Material cycling lesson created in accordance to the NEW AQA Specification (9-1). Designed for a higher ability class, although content can be adjusted to suit any ability. Includes powerpoint timers, slide animations, embedded video’s and mini review. NB: If you are unable to play embedded videos please view slide notes for link. AQA spec link: 4.7.2.2 Relevant chapter: B16 organising an ecosystem. AQA Biology combined edition textbook-Page 226-227 Students are required to know the following; Explain the importance of the carbon and water cycles to living organisms. All materials in the living world are recycled to provide the building blocks for future organisms. The carbon cycle returns carbon from organisms to the atmosphere as carbon dioxide to be used by plants in photosynthesis. The water cycle provides fresh water for plants and animals on land before draining into the seas. Water is continuously evaporated and precipitated. Students are not expected to study the nitrogen cycle. Students should be able to explain the role of microorganisms in cycling materials through an ecosystem by returning carbon to the atmosphere as carbon dioxide and mineral ions to the soil.
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AQA new specification-Rates of decomposition-B17.4

AQA new specification-Rates of decomposition-B17.4

Rates of decomposition lesson created in accordance to the NEW AQA Specification (9-1). Designed for a separate class only, although content can be adjusted to suit any ability. Required practical has been taught in a separate lesson. Includes powerpoint timers, slide animations, embedded video’s and mini review. NB: If you are unable to play embedded videos please view slide notes for link. AQA spec link: 4.7.2.3 Relevant chapter: B17 organising an ecosystem. AQA Biology Third edition textbook-Page 282-283 Students are required to know the following; Students should be able to explain how temperature, water and availability of oxygen affect the rate of decay of biological material. Students should be able to: • calculate rate changes in the decay of biological material Gardeners and farmers try to provide optimum conditions for rapid decay of waste biological material. The compost produced is used as a natural fertiliser for growing garden plants or crops. Anaerobic decay produces methane gas. Biogas generators can be used to produce methane gas as a fuel.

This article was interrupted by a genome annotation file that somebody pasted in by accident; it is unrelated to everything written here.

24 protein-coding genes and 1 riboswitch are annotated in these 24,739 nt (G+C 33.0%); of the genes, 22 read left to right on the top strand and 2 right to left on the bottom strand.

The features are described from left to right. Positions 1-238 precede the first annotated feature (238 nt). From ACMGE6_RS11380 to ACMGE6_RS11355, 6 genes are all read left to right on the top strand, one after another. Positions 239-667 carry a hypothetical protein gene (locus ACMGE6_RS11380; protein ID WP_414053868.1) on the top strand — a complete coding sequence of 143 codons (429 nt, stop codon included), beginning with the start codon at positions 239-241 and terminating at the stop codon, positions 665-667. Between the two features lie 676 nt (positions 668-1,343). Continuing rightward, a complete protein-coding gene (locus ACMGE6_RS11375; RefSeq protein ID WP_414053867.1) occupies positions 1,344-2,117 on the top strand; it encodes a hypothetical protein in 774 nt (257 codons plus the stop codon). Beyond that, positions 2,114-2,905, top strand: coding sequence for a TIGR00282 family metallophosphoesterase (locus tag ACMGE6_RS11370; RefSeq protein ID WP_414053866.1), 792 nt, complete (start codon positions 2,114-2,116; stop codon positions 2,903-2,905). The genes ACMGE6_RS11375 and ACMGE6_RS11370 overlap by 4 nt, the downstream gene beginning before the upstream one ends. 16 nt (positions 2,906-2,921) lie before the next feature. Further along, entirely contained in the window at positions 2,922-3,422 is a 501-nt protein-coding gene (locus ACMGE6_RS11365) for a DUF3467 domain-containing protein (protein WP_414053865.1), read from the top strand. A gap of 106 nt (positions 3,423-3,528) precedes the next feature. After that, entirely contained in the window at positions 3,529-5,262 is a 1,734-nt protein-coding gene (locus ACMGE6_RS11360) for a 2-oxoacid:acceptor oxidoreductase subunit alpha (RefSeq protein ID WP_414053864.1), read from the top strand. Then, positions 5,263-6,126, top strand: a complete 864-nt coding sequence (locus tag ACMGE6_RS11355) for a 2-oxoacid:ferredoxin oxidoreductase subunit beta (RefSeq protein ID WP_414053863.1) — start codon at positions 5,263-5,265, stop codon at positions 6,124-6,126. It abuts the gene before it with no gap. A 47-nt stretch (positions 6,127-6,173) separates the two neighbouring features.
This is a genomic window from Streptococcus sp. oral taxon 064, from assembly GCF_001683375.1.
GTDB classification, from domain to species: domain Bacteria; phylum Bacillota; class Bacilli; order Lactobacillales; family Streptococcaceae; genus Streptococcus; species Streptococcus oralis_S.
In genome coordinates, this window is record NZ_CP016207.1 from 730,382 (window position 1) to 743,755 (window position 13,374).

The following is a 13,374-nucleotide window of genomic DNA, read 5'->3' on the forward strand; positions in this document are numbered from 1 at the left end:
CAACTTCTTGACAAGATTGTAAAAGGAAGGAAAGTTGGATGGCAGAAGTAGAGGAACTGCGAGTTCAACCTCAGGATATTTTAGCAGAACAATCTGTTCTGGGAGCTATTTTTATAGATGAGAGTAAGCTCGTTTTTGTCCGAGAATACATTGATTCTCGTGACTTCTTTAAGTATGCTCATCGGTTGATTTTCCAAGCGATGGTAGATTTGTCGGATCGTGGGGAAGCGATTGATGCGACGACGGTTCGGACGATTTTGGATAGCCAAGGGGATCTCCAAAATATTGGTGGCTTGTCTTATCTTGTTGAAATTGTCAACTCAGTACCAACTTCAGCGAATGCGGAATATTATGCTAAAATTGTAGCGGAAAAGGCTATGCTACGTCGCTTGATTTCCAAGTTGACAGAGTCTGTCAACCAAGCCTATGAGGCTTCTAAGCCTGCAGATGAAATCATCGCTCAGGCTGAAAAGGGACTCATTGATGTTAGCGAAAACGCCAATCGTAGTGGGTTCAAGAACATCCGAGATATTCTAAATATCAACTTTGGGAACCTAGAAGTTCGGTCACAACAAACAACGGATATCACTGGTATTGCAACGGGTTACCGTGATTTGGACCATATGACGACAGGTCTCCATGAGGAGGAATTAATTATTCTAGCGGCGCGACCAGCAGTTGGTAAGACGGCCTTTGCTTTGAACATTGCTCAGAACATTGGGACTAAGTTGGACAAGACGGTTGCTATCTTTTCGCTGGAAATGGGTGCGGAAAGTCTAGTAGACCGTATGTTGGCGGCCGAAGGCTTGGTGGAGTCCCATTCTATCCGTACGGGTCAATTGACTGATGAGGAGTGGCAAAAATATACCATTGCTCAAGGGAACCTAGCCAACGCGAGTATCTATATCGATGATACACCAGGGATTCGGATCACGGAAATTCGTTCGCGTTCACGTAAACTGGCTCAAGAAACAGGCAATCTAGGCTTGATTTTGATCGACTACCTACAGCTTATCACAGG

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AQA new specification-DNA structure and protein synthesis-B13.5

AQA new specification-DNA structure and protein synthesis-B13.5

DNA structure and protein synthesis lessons created in accordance to the NEW AQA Specification (9-1). NB: BIOLOGY ONLY. I taught this topic in two lessons as it's a topic that's a difficult concept and can be taught effectively as opposed to being rushed. This resource is designed for higher ability class, although content can be adjusted to suit any ability. Includes: embedded videos and timers, slide animations, practice questions with answers on slides, worksheets and an interactive quiz. AQA spec link: 6.1.5 Relevant chapter: B13 Genetics and reproduction. AQA Biology third edition textbook-Page 204-205. Students should be able to describe DNA as a polymer made from four different nucleotides. Each nucleotide consists of a common sugar and phosphate group with one of four different bases attached to the sugar. DNA contains four bases, A, C, G and T. A sequence of three bases is the code for a particular amino acid. The order of bases controls the order in which amino acids are assembled to produce a particular protein. The long strands of DNA consist of alternating sugar and phosphate sections. Attached to each sugar is one of the four bases. The DNA polymer is made up of repeating nucleotide units. (HT only) Students should be able to: •• recall a simple description of protein synthesis •• explain simply how the structure of DNA affects the protein made •• describe how genetic variants may influence phenotype: a) in coding DNA by altering the activity of a protein: and b) in non-coding DNA by altering how genes are expressed. (HT only) In the complementary strands a C is always linked to a G on the opposite strand and a T to an A. (HT only) Students are not expected to know or understand the structure of mRNA, tRNA, or the detailed structure of amino acids or proteins. (HT only) Students should be able to explain how a change in DNA structure may result in a change in the protein synthesised by a gene. (HT only) Proteins are synthesised on ribosomes, according to atemplate. Carrier molecules bring specific amino acids to add to the growing protein chain in the correct order. (HT only) When the protein chain is complete it folds up to form a unique shape. This unique shape enables the proteins to do their job as enzymes, hormones or forming structures in the body such as collagen.
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AQA new specification-Principles of homeostasis-B10.1

AQA new specification-Principles of homeostasis-B10.1